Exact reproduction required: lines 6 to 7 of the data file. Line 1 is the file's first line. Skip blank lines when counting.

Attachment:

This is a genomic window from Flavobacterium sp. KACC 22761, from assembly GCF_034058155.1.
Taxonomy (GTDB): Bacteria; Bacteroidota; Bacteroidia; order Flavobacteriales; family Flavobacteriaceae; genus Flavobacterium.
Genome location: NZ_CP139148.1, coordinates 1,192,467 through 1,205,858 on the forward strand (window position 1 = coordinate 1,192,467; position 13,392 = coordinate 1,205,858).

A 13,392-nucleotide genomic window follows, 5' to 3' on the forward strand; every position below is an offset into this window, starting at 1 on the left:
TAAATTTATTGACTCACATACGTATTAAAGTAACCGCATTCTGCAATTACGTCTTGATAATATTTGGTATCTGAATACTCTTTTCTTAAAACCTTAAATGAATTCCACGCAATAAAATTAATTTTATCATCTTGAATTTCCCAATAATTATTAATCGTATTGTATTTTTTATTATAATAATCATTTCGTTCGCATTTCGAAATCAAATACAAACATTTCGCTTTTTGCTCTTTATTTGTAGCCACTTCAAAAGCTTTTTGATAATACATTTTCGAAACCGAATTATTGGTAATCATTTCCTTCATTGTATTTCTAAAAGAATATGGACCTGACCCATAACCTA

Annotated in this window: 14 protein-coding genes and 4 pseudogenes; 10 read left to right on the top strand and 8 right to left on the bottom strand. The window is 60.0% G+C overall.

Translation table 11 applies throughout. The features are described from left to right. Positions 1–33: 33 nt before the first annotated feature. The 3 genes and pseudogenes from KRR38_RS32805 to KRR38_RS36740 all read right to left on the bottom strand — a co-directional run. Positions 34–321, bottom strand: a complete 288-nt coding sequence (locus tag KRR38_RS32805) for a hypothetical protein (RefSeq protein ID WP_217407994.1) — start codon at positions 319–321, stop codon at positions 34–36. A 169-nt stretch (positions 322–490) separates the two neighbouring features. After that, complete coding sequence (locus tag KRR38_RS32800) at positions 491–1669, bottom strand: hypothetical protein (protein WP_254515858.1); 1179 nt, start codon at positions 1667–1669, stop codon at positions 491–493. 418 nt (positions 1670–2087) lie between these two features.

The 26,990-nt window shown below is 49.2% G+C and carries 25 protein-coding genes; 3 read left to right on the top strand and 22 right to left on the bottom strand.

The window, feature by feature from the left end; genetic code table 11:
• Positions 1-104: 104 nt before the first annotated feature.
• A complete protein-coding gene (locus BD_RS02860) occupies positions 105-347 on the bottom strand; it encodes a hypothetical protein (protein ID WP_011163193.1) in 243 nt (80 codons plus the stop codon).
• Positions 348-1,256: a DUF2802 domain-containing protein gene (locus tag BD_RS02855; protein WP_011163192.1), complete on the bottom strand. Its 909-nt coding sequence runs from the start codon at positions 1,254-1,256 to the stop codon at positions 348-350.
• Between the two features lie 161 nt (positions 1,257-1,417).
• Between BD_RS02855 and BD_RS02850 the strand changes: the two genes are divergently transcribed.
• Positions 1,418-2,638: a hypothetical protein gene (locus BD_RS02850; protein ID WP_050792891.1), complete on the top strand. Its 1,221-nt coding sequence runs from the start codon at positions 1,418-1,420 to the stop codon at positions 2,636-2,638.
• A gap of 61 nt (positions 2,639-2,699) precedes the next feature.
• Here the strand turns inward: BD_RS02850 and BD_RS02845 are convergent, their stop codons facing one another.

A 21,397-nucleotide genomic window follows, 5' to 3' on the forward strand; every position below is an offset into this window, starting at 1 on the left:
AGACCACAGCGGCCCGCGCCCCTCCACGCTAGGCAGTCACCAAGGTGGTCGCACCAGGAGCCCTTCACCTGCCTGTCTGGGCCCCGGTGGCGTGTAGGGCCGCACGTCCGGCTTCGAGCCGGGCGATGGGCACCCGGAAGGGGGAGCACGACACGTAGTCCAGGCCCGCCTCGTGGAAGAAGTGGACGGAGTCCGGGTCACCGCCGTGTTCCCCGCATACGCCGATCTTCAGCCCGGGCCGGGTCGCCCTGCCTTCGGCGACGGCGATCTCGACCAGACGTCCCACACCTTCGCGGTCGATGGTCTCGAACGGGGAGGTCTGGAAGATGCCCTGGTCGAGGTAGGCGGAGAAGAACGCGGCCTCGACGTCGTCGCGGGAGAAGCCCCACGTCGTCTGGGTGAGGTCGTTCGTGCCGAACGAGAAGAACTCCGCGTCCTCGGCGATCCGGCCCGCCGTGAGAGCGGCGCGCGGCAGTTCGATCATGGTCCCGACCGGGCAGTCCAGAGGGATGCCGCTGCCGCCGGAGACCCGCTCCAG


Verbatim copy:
Annotated in this window: 14 protein-coding genes and 4 pseudogenes; 10 read left to right on the top strand and 8 right to left on the bottom strand. The window is 60.0% G+C overall.

Translation table 11 applies throughout. The features are described from left to right. Positions 1–33: 33 nt before the first annotated feature. The 3 genes and pseudogenes from KRR38_RS32805 to KRR38_RS36740 all read right to left on the bottom strand — a co-directional run. Positions 34–321, bottom strand: a complete 288-nt coding sequence (locus tag KRR38_RS32805) for a hypothetical protein (RefSeq protein ID WP_217407994.1) — start codon at positions 319–321, stop codon at positions 34–36. A 169-nt stretch (positions 322–490) separates the two neighbouring features. After that, complete coding sequence (locus tag KRR38_RS32800) at positions 491–1669, bottom strand: hypothetical protein (protein WP_254515858.1); 1179 nt, start codon at positions 1667–1669, stop codon at positions 491–493. 418 nt (positions 1670–2087) lie between these two features.